My mother very successfully grew Geraniums (pelargoniums) as indoor pot plants for many years. For the majority of gardeners the zonal geraniums are an outdoor feature of brightly coloured flowers that are often treated as annuals. Over wintering can be too much fuss and frustrating if you get it wrong. There are things you can do to optimise your success in getting a favourite plant through even a cold, soggy winter. Firstly select varieties that are worth the effort of preserving.
Pot Up Pre-winter
- Unless already in pots replant your favourite geraniums in individual pots with a gritty compost.
- Tidy up any nibbled leaves and poor stems cutting back a bit if necessary.
- Keep the pots in a bright, cool spot such as a windowsill. Avoid a frosty reception from a cold window behind curtains.
- A good plant will keep flowering for a while into winter.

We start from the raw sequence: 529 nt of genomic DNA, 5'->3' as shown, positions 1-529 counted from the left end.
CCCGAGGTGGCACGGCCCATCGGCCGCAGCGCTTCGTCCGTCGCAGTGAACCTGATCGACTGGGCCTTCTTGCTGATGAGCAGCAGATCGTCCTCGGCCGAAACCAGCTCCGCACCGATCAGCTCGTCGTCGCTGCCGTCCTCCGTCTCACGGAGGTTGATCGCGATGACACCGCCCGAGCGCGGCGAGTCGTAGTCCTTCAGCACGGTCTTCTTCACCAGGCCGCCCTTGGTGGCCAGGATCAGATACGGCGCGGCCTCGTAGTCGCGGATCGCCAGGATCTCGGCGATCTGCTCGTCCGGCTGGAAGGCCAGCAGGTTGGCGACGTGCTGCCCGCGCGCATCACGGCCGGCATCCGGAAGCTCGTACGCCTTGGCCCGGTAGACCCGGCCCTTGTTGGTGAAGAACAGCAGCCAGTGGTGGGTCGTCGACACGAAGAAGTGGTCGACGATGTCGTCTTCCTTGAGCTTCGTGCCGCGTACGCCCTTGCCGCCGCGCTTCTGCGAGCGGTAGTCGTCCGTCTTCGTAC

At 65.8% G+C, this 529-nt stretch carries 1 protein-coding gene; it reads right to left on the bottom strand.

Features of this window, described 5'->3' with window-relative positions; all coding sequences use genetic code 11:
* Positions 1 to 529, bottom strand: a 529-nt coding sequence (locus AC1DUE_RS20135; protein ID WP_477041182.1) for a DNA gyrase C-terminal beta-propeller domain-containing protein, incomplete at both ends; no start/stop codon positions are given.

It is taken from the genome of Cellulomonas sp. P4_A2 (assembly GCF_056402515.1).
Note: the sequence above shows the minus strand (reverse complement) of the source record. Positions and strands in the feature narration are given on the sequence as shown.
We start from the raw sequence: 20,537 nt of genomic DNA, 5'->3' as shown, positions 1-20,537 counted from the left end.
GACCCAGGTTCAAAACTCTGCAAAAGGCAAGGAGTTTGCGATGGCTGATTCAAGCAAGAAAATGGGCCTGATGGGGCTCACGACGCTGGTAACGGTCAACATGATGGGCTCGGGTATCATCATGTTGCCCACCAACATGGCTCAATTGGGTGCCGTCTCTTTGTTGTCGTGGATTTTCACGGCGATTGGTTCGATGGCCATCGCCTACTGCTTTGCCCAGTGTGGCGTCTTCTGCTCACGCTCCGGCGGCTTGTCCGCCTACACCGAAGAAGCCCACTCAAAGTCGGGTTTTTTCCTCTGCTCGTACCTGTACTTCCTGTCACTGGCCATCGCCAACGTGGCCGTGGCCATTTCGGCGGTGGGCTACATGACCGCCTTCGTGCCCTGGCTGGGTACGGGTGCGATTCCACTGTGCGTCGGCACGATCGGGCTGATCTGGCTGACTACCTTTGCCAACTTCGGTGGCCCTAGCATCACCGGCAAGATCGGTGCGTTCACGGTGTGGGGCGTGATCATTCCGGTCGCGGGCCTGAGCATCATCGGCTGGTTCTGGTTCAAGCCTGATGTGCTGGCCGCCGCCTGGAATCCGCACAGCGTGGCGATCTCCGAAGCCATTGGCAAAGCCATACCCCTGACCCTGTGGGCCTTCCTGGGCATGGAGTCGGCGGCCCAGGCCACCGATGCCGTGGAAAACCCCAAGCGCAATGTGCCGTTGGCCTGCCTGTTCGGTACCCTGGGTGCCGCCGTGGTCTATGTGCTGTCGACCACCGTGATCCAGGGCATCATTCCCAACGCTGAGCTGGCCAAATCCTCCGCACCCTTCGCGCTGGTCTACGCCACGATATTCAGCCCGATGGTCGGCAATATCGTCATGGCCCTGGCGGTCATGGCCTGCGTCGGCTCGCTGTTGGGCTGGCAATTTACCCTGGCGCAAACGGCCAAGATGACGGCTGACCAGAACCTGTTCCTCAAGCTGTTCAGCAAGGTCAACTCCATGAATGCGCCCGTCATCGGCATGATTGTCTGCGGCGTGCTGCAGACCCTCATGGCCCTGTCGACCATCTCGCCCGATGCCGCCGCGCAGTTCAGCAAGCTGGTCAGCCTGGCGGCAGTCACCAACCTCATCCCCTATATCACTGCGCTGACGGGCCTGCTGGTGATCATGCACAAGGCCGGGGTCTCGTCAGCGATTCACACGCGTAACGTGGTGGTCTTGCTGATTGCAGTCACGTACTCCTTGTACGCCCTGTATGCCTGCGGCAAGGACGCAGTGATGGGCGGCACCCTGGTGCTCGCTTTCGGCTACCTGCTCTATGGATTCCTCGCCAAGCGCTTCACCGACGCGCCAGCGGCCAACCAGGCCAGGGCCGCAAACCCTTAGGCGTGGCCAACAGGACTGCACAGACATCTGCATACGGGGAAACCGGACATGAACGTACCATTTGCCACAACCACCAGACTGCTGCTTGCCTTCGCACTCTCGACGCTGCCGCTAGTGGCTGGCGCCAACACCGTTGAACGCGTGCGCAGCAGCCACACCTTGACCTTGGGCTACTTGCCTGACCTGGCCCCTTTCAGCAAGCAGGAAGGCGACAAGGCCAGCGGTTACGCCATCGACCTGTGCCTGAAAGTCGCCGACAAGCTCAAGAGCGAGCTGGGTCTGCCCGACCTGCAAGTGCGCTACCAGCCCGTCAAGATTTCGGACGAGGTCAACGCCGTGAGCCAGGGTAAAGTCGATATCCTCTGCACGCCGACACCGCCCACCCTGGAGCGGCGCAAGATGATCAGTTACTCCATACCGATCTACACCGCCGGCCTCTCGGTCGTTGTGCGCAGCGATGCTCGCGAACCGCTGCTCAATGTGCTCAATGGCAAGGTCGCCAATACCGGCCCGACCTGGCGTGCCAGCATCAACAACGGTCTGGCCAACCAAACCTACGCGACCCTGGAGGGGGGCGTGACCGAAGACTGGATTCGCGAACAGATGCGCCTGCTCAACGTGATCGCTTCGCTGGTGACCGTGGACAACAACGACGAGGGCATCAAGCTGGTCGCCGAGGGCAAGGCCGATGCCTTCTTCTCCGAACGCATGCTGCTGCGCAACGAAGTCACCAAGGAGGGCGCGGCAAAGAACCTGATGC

- Do not over water but keep on the dry side.
- If you wish to save a lot of plants you can try keeping them in a frost free area such as a garage or greenhouse.
- Dig up before they are frosted and knock off as much soil as you can from the roots. Trim back by a half.
- Either hang the plants in a cool, dark room or place them in paper bags. They will loose their leaves but the stems should reshoot in spring if planted in good compost.
- Check every few weeks to make sure the plants are not shriveling or drying out completely. Mist or soak if they do get over dry.
- If you have particular geraniums you wish to preserve I recommend taking cuttings.This method takes up less space but you need to start well before the first frosts.
- Start by taking 3- to 4-inch cuttings from the green part of the plant. Strip off any leaves on the bottom half of the cutting. Some gardeners recommend dipping the cutting into rooting hormone but I find it more important to ensure excellent drainage.
- I would definitely use the cuttings method for Regals, Scented and special geranium plants.